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Article | December 31, 2002
Seafood stands tall for Pathmark
Packaging for private-label frozen seafood responds to consumer need for convenience and appeal.
“The fish fillets were created and loaded into a form in the shape of a brick,” Sportelli says. “The brick was then frozen into one solid block. Then we had a printed waxed-paper wrapper that was applied to the brick and sealed to itself. To use any of the fillets, the entire package had to be thawed.” Sportelli admits that this type of package had been used for decades and, along with the thawing issue, the paper wrapper didn’t offer appealing graphics.
Significant sales increases are the result of new packaging for private-label frozen seafood fillets at Pathmark Stores, Carteret, NJ. Pathmark, the largest supermarket chain in New York, introduced the new packaging earlier this year for its sole, flounder, and scrod fillets that are packed in 16-oz stand-up pouches.The premade pouch is provided by Plassein Intl. (Willington, CT) to a contract packager that fills and seals the pouch before shipping to Pathmark. Plassein makes the pouch from a solvent-less lamination of 100-ga nylon and 3 mils of low-density polyethylene. Plassein also prints the pouch material in eight-color process flexography. Pathmark declined to identify the contract packaging company.Learn about packaging innovation at The Packaging Conference in Orlando, February 3-5, 2014The stand-up pouch not only improves merchandising of the frozen seafood fillets, it also responds to Pathmark’s greater use of vertical freezer cabinets. “For several years, we have been shifting more from well-type freezers to upright multi-deck freezer cabinets,” says John Sportelli, director of fresh and frozen seafood for Pathmark.“We now have a 12-foot prototype freezer cabinet that gives us 12 feet of well space, but four times that much of shelf space because there are four decks,” he adds. “So many frozen seafood packages are better suited to display in the well, and relatively few items are designed for shelf display. So when we designed this new packaging, it was specifically done to merchandise well on shelves.”The packaging and graphics were developed with the help of Daymon Associates (Stamford, CT), a consultancy that specializes in packaging development for private-label products.Formerly a brickThe new stand-up pouch replaces a package style that had been used for nearly 50 years. As Sportelli explains, the previous pack had some real disadvantages. Instead of individually frozen fillets, the previous fish portions were frozen into a brick-style unit that had to be completely thawed to separate the fillets.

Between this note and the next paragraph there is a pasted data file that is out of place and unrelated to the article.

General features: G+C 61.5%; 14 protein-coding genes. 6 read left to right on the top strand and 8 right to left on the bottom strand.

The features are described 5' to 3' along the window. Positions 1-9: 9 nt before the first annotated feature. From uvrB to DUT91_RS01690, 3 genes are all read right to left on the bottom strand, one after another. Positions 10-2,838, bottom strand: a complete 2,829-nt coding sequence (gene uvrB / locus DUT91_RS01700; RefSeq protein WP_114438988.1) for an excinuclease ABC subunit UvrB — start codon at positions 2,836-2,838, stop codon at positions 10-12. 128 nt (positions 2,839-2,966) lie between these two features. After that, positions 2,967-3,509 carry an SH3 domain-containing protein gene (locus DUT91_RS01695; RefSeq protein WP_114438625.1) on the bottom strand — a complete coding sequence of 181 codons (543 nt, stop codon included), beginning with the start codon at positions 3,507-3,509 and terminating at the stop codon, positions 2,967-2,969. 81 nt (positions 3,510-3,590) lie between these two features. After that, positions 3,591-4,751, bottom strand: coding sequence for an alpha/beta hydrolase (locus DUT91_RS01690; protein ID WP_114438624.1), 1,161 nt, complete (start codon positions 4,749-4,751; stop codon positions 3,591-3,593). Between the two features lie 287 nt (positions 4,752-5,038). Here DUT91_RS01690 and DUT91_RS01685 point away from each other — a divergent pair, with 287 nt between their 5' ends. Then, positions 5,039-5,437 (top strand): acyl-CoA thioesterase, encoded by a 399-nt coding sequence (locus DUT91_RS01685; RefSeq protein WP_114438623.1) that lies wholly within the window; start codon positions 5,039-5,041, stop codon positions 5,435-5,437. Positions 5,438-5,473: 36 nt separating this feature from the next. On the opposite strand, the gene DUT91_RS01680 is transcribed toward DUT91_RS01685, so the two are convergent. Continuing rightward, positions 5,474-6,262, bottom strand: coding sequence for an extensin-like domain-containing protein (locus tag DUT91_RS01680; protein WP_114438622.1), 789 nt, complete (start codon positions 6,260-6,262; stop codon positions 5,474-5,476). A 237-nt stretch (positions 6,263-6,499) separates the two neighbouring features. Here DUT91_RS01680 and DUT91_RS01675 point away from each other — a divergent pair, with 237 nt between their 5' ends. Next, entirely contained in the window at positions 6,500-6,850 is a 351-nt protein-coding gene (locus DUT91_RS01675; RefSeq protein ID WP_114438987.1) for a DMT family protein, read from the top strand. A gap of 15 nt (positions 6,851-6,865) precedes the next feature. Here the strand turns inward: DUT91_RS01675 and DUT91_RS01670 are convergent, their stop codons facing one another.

Now each of the fillets is individually frozen before being filled into the stand-up pouch. “So now consumers can remove one or two or any number they choose, and the rest can remain frozen. This is an added convenience for consumers,” Sportelli says. “We thought it was time to take our packaging to a new level and offer more value and convenience to the consumer.”
Window plus recipes
Along with the mouth-watering serving suggestion, the new pouch also incorporates a clear window on the back, plus recipes.
“We felt that consumers want to see what the product looks like, so we incorporated a window on the back of the pouch,” Sportelli points out. “By being able to see the fillets inside, they can have the confidence that what they’re getting is what they expect, something that will make them happy.
“For many products sold in bags before, the product was visible through a clear bag. But when you get ice and frost buildup inside the bag, it didn’t make for a very good product presentation. It didn’t look very attractive. So, with this new package, we give consumers the best of both worlds: excellent graphics on the front panel plus visibility of the product on the back.”
Research has proven that recipes can be very important for home-prepared seafood.
The most frequently cited reason why people don’t prepare seafood at home is that they don’t know how to prepare it. “So if we can assist them by providing recipes along with cooking instructions, Pathmark should convince some shoppers to try the products,” the seafood director points out.
Other material considerations
In addition, Pathmark was concerned that the new packaging would convey the distinctive blue-and-red Pathmark banner logo that’s seen on its products throughout its stores. “Plassein’s print capabilities consistently maintained the integrity of our logo and helped the colors in the photography of the fillets really pop on the package,” Sportelli says.
“A key requirement was to have the package stand up firmly on the shelf. Puncture-resistance was a factor too,” says Roger Sullivan, vice president of marketing for Plassein. “Plus it had to provide barrier protection so the package wouldn’t get any more air inside than when it was packed.”
These three packages may be the opening salvo for more private-label Pathmark seafood in stand-up pouches, Sportelli hinted. Besides, he adds, some branded seafood products employ similar packaging.
“Overall, in commodity-type seafood, packaging has come light years from where it was just five years ago,” Sportelli points out. “In the last few years, nearly every packer or processor or importer has developed upgraded, high-quality packaging. So this puts pressure on retailers to do the same thing with our private-label products.”
After all, the Pathmark products are superior-quality Alaskan select fillets, Sportelli says. “We stand behind the high quality of the products we put on the freezer shelf,” he says. “Now thanks to our new packaging with enhanced consumer appeal, our frozen fillets are the hottest items on our coldest shelves.”
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